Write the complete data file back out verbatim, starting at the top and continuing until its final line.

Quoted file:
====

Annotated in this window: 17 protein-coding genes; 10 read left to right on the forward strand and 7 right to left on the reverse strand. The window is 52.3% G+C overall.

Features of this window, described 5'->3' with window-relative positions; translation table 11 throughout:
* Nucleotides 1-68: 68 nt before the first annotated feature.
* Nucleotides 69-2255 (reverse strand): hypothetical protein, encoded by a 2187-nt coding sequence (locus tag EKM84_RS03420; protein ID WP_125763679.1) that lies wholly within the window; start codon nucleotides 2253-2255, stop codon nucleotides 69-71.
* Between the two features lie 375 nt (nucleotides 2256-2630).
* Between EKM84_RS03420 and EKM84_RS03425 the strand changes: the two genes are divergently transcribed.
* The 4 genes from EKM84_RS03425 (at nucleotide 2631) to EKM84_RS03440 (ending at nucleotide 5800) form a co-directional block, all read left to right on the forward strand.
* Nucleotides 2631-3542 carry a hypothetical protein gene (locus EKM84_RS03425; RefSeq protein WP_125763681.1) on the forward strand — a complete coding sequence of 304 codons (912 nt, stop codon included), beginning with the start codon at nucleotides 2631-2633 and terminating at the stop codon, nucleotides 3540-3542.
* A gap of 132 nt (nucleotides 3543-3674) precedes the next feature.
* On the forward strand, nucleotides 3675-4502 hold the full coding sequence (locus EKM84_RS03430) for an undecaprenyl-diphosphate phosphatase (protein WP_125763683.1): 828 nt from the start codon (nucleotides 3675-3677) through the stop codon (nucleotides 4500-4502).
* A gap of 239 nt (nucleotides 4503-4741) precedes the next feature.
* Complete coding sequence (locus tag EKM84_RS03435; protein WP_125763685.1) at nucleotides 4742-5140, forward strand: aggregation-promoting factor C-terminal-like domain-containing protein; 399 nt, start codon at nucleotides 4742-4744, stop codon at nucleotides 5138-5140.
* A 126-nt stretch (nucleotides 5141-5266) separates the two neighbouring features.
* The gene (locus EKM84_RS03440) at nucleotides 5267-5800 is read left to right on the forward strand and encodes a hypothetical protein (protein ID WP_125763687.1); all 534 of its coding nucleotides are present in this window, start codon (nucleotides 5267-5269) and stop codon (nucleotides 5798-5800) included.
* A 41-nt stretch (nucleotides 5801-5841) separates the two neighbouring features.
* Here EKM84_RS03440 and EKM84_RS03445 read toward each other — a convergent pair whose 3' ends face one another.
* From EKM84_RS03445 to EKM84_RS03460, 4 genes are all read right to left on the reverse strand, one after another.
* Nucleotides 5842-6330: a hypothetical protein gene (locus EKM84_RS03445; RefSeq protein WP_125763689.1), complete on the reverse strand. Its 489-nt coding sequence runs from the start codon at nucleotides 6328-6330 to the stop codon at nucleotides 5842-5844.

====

Annotated in this window: 17 protein-coding genes; 10 read left to right on the forward strand and 7 right to left on the reverse strand. The window is 52.3% G+C overall.

Features of this window, described 5'->3' with window-relative positions; translation table 11 throughout:
* Nucleotides 1-68: 68 nt before the first annotated feature.
* Nucleotides 69-2255 (reverse strand): hypothetical protein, encoded by a 2187-nt coding sequence (locus tag EKM84_RS03420; protein ID WP_125763679.1) that lies wholly within the window; start codon nucleotides 2253-2255, stop codon nucleotides 69-71.
* Between the two features lie 375 nt (nucleotides 2256-2630).
* Between EKM84_RS03420 and EKM84_RS03425 the strand changes: the two genes are divergently transcribed.
* The 4 genes from EKM84_RS03425 (at nucleotide 2631) to EKM84_RS03440 (ending at nucleotide 5800) form a co-directional block, all read left to right on the forward strand.
* Nucleotides 2631-3542 carry a hypothetical protein gene (locus EKM84_RS03425; RefSeq protein WP_125763681.1) on the forward strand — a complete coding sequence of 304 codons (912 nt, stop codon included), beginning with the start codon at nucleotides 2631-2633 and terminating at the stop codon, nucleotides 3540-3542.
* A gap of 132 nt (nucleotides 3543-3674) precedes the next feature.
* On the forward strand, nucleotides 3675-4502 hold the full coding sequence (locus EKM84_RS03430) for an undecaprenyl-diphosphate phosphatase (protein WP_125763683.1): 828 nt from the start codon (nucleotides 3675-3677) through the stop codon (nucleotides 4500-4502).
* A gap of 239 nt (nucleotides 4503-4741) precedes the next feature.
* Complete coding sequence (locus tag EKM84_RS03435; protein WP_125763685.1) at nucleotides 4742-5140, forward strand: aggregation-promoting factor C-terminal-like domain-containing protein; 399 nt, start codon at nucleotides 4742-4744, stop codon at nucleotides 5138-5140.
* A 126-nt stretch (nucleotides 5141-5266) separates the two neighbouring features.
* The gene (locus EKM84_RS03440) at nucleotides 5267-5800 is read left to right on the forward strand and encodes a hypothetical protein (protein ID WP_125763687.1); all 534 of its coding nucleotides are present in this window, start codon (nucleotides 5267-5269) and stop codon (nucleotides 5798-5800) included.
* A 41-nt stretch (nucleotides 5801-5841) separates the two neighbouring features.
* Here EKM84_RS03440 and EKM84_RS03445 read toward each other — a convergent pair whose 3' ends face one another.
* From EKM84_RS03445 to EKM84_RS03460, 4 genes are all read right to left on the reverse strand, one after another.
* Nucleotides 5842-6330: a hypothetical protein gene (locus EKM84_RS03445; RefSeq protein WP_125763689.1), complete on the reverse strand. Its 489-nt coding sequence runs from the start codon at nucleotides 6328-6330 to the stop codon at nucleotides 5842-5844.